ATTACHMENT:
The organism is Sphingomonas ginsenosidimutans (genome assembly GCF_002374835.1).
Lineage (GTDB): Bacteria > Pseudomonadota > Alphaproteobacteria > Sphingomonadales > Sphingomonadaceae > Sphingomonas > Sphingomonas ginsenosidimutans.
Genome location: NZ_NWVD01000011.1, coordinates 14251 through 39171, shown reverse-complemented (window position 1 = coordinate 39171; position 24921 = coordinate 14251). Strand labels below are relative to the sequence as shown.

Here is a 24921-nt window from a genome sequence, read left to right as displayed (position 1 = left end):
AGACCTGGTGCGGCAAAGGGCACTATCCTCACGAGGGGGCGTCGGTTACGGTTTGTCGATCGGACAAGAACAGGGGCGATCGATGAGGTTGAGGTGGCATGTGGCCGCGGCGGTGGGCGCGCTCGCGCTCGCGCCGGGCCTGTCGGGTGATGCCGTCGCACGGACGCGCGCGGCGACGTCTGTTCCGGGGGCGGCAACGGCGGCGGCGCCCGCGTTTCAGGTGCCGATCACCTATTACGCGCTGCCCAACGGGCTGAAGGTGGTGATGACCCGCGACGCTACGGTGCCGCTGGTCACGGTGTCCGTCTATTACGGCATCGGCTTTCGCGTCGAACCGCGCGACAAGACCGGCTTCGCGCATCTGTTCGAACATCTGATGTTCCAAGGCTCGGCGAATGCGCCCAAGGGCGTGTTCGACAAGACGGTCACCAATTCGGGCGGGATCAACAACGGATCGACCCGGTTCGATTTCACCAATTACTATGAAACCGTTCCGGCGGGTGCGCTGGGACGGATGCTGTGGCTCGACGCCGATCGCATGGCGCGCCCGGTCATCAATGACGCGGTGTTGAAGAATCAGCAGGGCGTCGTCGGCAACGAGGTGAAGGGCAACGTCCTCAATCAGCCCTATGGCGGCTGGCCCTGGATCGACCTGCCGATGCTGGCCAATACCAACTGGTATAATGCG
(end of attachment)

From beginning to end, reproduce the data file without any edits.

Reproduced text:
The organism is Sphingomonas ginsenosidimutans (genome assembly GCF_002374835.1).
Lineage (GTDB): Bacteria > Pseudomonadota > Alphaproteobacteria > Sphingomonadales > Sphingomonadaceae > Sphingomonas > Sphingomonas ginsenosidimutans.
Genome location: NZ_NWVD01000011.1, coordinates 14251 through 39171, shown reverse-complemented (window position 1 = coordinate 39171; position 24921 = coordinate 14251). Strand labels below are relative to the sequence as shown.

Here is a 24921-nt window from a genome sequence, read left to right as displayed (position 1 = left end):
AGACCTGGTGCGGCAAAGGGCACTATCCTCACGAGGGGGCGTCGGTTACGGTTTGTCGATCGGACAAGAACAGGGGCGATCGATGAGGTTGAGGTGGCATGTGGCCGCGGCGGTGGGCGCGCTCGCGCTCGCGCCGGGCCTGTCGGGTGATGCCGTCGCACGGACGCGCGCGGCGACGTCTGTTCCGGGGGCGGCAACGGCGGCGGCGCCCGCGTTTCAGGTGCCGATCACCTATTACGCGCTGCCCAACGGGCTGAAGGTGGTGATGACCCGCGACGCTACGGTGCCGCTGGTCACGGTGTCCGTCTATTACGGCATCGGCTTTCGCGTCGAACCGCGCGACAAGACCGGCTTCGCGCATCTGTTCGAACATCTGATGTTCCAAGGCTCGGCGAATGCGCCCAAGGGCGTGTTCGACAAGACGGTCACCAATTCGGGCGGGATCAACAACGGATCGACCCGGTTCGATTTCACCAATTACTATGAAACCGTTCCGGCGGGTGCGCTGGGACGGATGCTGTGGCTCGACGCCGATCGCATGGCGCGCCCGGTCATCAATGACGCGGTGTTGAAGAATCAGCAGGGCGTCGTCGGCAACGAGGTGAAGGGCAACGTCCTCAATCAGCCCTATGGCGGCTGGCCCTGGATCGACCTGCCGATGCTGGCCAATACCAACTGGTATAATGCG